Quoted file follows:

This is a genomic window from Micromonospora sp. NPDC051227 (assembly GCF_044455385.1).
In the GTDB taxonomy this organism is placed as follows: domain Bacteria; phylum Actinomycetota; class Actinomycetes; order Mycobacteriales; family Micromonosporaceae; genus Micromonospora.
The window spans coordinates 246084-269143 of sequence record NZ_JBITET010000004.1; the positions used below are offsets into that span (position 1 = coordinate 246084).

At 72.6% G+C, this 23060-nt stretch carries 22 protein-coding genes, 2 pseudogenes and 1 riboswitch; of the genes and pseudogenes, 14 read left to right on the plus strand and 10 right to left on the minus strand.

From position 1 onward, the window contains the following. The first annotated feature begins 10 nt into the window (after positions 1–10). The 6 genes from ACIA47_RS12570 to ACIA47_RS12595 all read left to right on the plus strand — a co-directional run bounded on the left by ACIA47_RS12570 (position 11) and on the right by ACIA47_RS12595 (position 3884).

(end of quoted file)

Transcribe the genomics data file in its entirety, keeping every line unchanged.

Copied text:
This is a genomic window from Micromonospora sp. NPDC051227 (assembly GCF_044455385.1).
In the GTDB taxonomy this organism is placed as follows: domain Bacteria; phylum Actinomycetota; class Actinomycetes; order Mycobacteriales; family Micromonosporaceae; genus Micromonospora.
The window spans coordinates 246084-269143 of sequence record NZ_JBITET010000004.1; the positions used below are offsets into that span (position 1 = coordinate 246084).

At 72.6% G+C, this 23060-nt stretch carries 22 protein-coding genes, 2 pseudogenes and 1 riboswitch; of the genes and pseudogenes, 14 read left to right on the plus strand and 10 right to left on the minus strand.

From position 1 onward, the window contains the following. The first annotated feature begins 10 nt into the window (after positions 1–10). The 6 genes from ACIA47_RS12570 to ACIA47_RS12595 all read left to right on the plus strand — a co-directional run bounded on the left by ACIA47_RS12570 (position 11) and on the right by ACIA47_RS12595 (position 3884).